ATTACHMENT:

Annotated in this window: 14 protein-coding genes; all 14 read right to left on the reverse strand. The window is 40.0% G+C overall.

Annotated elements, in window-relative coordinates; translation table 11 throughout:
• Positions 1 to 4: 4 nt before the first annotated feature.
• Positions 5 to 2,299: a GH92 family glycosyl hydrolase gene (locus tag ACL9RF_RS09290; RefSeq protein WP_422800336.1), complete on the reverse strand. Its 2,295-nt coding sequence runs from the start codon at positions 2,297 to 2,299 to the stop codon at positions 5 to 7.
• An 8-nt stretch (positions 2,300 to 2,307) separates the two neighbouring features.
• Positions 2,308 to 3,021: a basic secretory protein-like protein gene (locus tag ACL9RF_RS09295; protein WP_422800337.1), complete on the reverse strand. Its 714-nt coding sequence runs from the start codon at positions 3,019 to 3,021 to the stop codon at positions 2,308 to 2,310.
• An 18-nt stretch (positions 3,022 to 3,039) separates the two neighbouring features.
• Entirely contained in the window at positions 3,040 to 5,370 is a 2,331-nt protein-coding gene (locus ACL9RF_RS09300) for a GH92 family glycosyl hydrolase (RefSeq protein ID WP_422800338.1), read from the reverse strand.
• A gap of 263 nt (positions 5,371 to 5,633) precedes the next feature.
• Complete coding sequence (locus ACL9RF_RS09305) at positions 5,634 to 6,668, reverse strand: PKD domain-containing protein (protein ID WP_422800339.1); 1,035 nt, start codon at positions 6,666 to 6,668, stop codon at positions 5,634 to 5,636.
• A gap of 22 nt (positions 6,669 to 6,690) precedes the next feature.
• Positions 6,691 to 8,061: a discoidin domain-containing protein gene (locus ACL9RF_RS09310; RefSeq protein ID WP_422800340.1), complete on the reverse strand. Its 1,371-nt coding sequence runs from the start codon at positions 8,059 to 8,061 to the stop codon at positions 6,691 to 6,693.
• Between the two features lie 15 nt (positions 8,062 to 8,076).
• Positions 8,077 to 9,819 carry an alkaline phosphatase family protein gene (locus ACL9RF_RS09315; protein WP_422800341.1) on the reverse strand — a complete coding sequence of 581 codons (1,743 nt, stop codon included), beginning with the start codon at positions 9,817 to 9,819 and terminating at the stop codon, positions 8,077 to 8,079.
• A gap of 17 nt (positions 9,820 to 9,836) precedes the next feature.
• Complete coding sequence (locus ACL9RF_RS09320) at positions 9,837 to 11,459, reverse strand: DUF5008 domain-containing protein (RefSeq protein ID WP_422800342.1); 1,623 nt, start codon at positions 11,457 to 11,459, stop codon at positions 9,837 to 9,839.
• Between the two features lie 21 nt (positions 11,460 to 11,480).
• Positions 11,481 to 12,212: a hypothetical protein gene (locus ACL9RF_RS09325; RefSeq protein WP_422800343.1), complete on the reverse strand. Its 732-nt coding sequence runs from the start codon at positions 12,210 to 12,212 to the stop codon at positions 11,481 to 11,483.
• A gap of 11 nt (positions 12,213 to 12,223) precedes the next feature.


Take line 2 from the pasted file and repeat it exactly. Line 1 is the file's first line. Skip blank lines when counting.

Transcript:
Annotated elements, in window-relative coordinates; translation table 11 throughout: